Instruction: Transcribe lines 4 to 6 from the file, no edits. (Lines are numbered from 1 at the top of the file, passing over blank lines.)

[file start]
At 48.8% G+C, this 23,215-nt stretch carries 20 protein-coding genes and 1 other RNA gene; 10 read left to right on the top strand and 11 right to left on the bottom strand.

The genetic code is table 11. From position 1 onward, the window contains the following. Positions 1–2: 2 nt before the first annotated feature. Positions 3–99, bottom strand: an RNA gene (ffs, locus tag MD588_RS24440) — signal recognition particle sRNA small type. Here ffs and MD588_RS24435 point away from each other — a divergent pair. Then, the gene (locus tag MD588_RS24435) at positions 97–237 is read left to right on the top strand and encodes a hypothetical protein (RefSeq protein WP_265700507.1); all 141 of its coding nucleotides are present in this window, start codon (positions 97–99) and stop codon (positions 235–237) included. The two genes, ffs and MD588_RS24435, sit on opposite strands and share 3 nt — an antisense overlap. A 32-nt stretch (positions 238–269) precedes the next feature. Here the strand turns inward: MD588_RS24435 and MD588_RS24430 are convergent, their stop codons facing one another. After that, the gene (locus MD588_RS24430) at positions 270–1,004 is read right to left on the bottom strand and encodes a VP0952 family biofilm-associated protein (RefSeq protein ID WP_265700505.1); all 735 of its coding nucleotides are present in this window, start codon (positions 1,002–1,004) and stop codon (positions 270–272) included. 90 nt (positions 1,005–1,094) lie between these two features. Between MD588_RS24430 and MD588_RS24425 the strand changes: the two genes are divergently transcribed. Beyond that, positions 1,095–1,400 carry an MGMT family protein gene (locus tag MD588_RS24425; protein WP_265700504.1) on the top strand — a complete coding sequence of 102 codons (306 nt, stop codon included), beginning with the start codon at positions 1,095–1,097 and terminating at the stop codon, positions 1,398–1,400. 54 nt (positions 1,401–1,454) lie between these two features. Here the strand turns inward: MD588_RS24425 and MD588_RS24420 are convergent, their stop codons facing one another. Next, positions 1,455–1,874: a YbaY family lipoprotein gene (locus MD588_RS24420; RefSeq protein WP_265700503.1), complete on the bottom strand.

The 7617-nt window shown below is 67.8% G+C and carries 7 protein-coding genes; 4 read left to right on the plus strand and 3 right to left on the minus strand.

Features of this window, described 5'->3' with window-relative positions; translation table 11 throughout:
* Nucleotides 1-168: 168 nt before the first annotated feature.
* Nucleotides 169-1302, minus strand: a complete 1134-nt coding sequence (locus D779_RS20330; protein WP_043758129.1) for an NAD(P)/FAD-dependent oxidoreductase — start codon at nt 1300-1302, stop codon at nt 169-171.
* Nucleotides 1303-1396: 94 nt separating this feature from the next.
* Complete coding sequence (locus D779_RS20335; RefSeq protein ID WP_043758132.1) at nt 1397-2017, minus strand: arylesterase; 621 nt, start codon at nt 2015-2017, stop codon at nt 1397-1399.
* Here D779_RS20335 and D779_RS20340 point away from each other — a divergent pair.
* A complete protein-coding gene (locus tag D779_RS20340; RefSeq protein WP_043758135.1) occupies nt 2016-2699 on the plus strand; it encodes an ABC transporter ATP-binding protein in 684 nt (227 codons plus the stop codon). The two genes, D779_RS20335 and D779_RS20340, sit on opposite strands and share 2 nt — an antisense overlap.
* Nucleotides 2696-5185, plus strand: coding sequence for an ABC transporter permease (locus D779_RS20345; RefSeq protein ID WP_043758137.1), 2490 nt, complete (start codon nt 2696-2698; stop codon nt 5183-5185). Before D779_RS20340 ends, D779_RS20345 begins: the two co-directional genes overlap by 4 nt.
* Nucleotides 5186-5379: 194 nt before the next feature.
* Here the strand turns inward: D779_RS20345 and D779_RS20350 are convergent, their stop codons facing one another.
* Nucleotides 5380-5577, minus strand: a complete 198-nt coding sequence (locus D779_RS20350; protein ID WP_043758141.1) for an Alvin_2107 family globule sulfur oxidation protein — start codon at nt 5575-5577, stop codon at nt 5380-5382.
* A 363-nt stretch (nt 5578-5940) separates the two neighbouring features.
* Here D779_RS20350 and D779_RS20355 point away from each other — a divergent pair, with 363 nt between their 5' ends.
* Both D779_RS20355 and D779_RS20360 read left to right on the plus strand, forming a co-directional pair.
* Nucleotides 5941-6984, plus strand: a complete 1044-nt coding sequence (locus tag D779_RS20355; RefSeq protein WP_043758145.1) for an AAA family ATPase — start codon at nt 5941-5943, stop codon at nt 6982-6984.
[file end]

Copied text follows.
Features of this window, described 5'->3' with window-relative positions; translation table 11 throughout:
* Nucleotides 1-168: 168 nt before the first annotated feature.
* Nucleotides 169-1302, minus strand: a complete 1134-nt coding sequence (locus D779_RS20330; protein WP_043758129.1) for an NAD(P)/FAD-dependent oxidoreductase — start codon at nt 1300-1302, stop codon at nt 169-171.